Grand jury tar­gets uni­fied gangs

Los Angeles Times - - THE STATE - By Richard Win­ton and Joseph Serna­

Nearly two dozen mem­bers of three north­east Los An­ge­les gangs united by the Mex­i­can Mafia have been in­dicted by a fed­eral grand jury on charges of rack­e­teer­ing, ex­tort­ing money from drug sellers and con­spir­ing to kill ri­vals.

The in­dict­ment un­sealed Thurs­day re­veals the Mex­i­can Mafia united the lead­er­ship of three multi-gen­er­a­tional gangs — Frog­town, the Ras­cals and Toon­erville — that con­trol ter­ri­to­ries in At­wa­ter Vil­lage, Glendale and north­east Los An­ge­les.

Set­ting aside decades of ri­valry, the gangs’ hun­dreds of mem­bers united un­der the lead­er­ship of Arnold Gon­za­les, a key leader of the Mex­i­can Mafia serv­ing a life sen­tence in Pel­i­can Bay State Prison, and Jorge Grey, Frog­town’s leader, ac­cord­ing to the in­dict­ment.

Grey, Fru­toso Men­doza and a third de­fen­dant re­main at large.

The groups uni­fied un­der a “peace treaty” with Grey serv­ing as the al­liance’s leader, author­i­ties al­lege. To­gether, the gangs con­trolled the nar­cotics busi­ness and col­lected “taxes” from street drug deal­ers op­er­at­ing in the area.

Us­ing coded lan­guage, the gang ar­ranged shoot­ings, drug deals and pun­ish­ments for those who op­posed their reign.

“You had three ri­val gangs com­ing to­gether as one crim­i­nal en­ter­prise,” said Car­los Canino, spe­cial agent with the fed­eral Bureau of Al­co­hol, To­bacco, Firearms and Ex­plo­sives in Los An­ge­les. “I haven’t seen that since the ri­ots.”

Chief As­sis­tant U.S. Atty. Robert Dug­dale said that early in the uni­fi­ca­tion, one leader re­fused to go along with the plan. He was shot eight times and later joined the en­ter­prise. Dug­dale said that ATF, the LAPD and Glendale po­lice worked to­gether to take “decisive ac­tion that will erad­i­cate this new or­ga­ni­za­tion.”

In one case, Grey is be­lieved to have shot a drug dealer who failed to com­ply with a re­quire­ment to pay “taxes.” The mes­sage sent, Dug­dale said, was “you don’t pay, you get killed.”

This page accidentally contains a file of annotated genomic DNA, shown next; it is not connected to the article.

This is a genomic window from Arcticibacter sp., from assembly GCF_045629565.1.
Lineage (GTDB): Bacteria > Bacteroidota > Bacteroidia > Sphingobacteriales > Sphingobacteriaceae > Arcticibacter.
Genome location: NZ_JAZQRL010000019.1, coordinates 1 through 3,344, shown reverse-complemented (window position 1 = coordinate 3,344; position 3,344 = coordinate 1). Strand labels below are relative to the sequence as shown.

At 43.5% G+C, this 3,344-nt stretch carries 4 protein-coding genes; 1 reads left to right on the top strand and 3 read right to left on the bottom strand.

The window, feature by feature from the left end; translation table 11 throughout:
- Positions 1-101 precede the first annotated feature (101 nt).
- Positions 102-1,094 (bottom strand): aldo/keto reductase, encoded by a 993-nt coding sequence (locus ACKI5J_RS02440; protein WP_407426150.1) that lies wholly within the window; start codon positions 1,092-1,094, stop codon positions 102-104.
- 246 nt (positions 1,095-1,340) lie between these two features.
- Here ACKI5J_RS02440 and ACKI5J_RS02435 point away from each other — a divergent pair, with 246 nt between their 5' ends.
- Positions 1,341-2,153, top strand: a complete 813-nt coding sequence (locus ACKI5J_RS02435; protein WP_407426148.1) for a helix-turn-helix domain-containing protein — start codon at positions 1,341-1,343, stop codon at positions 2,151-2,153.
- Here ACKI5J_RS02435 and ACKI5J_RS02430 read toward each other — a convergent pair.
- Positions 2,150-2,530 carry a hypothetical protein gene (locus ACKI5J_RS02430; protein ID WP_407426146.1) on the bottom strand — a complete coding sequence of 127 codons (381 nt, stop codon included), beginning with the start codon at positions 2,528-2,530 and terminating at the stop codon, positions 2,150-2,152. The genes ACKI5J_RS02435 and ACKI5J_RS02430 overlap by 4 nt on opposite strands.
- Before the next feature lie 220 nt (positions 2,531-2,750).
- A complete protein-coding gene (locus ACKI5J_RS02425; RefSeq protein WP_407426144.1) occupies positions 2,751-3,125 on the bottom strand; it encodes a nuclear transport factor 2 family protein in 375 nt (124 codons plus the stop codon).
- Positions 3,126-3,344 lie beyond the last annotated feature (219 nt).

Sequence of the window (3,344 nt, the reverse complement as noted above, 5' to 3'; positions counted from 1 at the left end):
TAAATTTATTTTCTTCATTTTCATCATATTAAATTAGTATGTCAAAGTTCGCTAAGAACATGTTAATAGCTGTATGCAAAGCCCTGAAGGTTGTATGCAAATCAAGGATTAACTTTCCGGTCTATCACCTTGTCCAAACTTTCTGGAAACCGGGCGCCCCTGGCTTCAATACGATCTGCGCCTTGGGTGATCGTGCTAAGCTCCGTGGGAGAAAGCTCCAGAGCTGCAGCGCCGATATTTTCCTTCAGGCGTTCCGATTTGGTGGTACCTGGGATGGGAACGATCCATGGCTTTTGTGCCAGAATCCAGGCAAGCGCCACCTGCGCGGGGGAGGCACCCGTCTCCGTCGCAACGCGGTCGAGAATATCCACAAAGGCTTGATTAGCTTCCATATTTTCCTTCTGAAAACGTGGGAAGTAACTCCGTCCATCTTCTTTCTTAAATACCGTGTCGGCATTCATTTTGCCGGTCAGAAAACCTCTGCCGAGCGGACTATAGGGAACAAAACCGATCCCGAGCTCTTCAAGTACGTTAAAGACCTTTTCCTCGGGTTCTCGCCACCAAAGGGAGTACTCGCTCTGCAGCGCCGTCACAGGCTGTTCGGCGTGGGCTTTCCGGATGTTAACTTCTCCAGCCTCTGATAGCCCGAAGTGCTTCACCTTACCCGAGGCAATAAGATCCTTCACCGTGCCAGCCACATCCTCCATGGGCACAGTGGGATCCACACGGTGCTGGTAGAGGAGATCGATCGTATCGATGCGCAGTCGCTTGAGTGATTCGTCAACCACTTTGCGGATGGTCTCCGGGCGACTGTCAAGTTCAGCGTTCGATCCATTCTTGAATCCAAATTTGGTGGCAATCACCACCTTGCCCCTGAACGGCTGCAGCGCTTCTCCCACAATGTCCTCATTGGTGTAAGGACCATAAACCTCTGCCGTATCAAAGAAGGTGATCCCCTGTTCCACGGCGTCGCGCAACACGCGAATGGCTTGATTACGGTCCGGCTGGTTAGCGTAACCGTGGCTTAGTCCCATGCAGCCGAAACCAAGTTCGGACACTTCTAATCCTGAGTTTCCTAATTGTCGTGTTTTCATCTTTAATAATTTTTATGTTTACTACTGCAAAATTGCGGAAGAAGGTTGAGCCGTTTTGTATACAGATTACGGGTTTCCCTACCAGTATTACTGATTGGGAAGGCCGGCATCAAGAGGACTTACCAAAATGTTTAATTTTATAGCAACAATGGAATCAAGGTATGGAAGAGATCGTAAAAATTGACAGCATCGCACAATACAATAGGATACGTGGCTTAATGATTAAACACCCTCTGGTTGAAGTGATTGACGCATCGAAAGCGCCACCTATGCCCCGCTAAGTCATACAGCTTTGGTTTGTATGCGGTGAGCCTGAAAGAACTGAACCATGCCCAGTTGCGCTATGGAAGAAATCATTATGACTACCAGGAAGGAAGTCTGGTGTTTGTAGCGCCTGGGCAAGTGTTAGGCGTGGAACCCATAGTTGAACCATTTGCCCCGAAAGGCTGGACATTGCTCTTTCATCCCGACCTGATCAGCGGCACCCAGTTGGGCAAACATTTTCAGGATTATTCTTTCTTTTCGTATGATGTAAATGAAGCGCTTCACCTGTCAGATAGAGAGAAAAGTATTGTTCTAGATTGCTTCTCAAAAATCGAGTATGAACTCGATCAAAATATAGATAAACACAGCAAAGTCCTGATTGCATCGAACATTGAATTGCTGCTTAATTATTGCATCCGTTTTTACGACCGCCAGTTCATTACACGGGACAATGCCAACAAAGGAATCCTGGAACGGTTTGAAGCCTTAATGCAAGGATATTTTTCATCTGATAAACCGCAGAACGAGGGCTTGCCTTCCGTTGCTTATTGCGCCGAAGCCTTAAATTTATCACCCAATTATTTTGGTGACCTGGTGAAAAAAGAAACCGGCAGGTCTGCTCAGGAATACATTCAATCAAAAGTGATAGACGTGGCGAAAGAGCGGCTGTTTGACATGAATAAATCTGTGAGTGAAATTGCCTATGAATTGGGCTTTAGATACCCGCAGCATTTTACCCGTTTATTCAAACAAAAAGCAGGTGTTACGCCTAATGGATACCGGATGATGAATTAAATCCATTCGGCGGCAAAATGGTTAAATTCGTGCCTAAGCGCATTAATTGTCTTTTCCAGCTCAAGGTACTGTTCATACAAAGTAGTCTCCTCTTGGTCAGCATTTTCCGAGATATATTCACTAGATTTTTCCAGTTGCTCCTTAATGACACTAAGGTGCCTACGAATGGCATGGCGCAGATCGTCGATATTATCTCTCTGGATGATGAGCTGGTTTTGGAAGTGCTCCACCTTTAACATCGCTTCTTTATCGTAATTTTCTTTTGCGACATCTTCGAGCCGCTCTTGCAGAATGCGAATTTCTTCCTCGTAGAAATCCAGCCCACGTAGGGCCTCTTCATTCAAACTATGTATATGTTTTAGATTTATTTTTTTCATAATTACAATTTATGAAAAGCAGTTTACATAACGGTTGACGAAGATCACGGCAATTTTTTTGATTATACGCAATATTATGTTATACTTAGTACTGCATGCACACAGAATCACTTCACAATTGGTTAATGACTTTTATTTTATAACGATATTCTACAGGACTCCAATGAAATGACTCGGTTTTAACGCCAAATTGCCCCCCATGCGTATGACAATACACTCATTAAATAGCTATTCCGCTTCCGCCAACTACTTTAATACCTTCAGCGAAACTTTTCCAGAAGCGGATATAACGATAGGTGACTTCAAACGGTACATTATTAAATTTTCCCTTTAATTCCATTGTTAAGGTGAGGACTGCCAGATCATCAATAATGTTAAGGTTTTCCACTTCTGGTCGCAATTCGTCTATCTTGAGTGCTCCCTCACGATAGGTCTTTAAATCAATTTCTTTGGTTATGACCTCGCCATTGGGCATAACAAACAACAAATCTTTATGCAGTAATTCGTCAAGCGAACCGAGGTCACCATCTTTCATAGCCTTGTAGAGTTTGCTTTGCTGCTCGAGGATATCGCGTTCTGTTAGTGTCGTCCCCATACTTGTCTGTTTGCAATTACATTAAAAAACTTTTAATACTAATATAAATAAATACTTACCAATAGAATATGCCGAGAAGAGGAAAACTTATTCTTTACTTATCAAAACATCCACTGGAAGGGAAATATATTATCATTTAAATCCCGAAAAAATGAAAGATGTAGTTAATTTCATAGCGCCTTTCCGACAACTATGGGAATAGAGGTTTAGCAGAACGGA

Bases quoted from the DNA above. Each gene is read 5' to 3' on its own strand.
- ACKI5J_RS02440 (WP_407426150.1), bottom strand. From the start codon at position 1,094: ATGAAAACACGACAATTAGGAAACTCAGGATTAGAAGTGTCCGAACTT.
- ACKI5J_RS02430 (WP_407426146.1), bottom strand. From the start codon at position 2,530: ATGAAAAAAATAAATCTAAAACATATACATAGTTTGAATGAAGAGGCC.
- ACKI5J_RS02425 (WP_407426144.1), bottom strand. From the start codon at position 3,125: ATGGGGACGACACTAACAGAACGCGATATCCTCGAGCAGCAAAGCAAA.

Dug­dale said the new or­ga­ni­za­tion at­tempted to fill a vac­uum cre­ated by pre­vi­ous fed­eral in­dict­ments.

The char­i­ta­ble or­ga­ni­za­tion Home­boy In­dus­tries, Dug­dale said, was un­wit­tingly used by sev­eral de­fen­dants. Some gang mem­bers were us­ing the non­profit, which has been praised for help­ing for­mer gang mem­bers, to hide their “crim­i­nal stripes,” he said.

Home­boy In­dus­tries did not re­turn mes­sages seek­ing com­ment.

They also dis­cussed where to ar­range “tax” rev­enue col­lec­tion points and where they could trade weapons. Ac­cord­ing to the in­dict­ment, San­tos Zepeda, a.k.a. “Slim,” spoke with a fel­low gang mem­ber about meet­ing a man who owed $5,000 at Home­boy In­dus­tries in March 2013.

Pros­e­cu­tors say Grey gave one of his co-de­fen­dants a .38-cal­iber gun at Home­boy In­dus­tries in May 2013. It was wrapped in one of the or­ga­ni­za­tion’s shirts.

The in­dict­ment lists 22 peo­ple un­der the fed­eral Rack­e­teer In­flu­enced and Cor­rupt Or­ga­ni­za­tions Act, all of whom face up to 20 years in prison if con­victed. Two other men are charged with fed­eral drug of­fenses, author­i­ties said.

Toon­erville is the largest of the three gangs, with an es­ti­mated 450 mem­bers, ac­cord­ing to the in­dict­ment. The Ras­cals and Frog­town have an es­ti­mated 120 and 90 mem­bers, author­i­ties said.

The Mex­i­can Mafia launched its plan to unite the gangs af­ter it seized con­trol of north­east L.A. in 2010, the in­dict­ment said.

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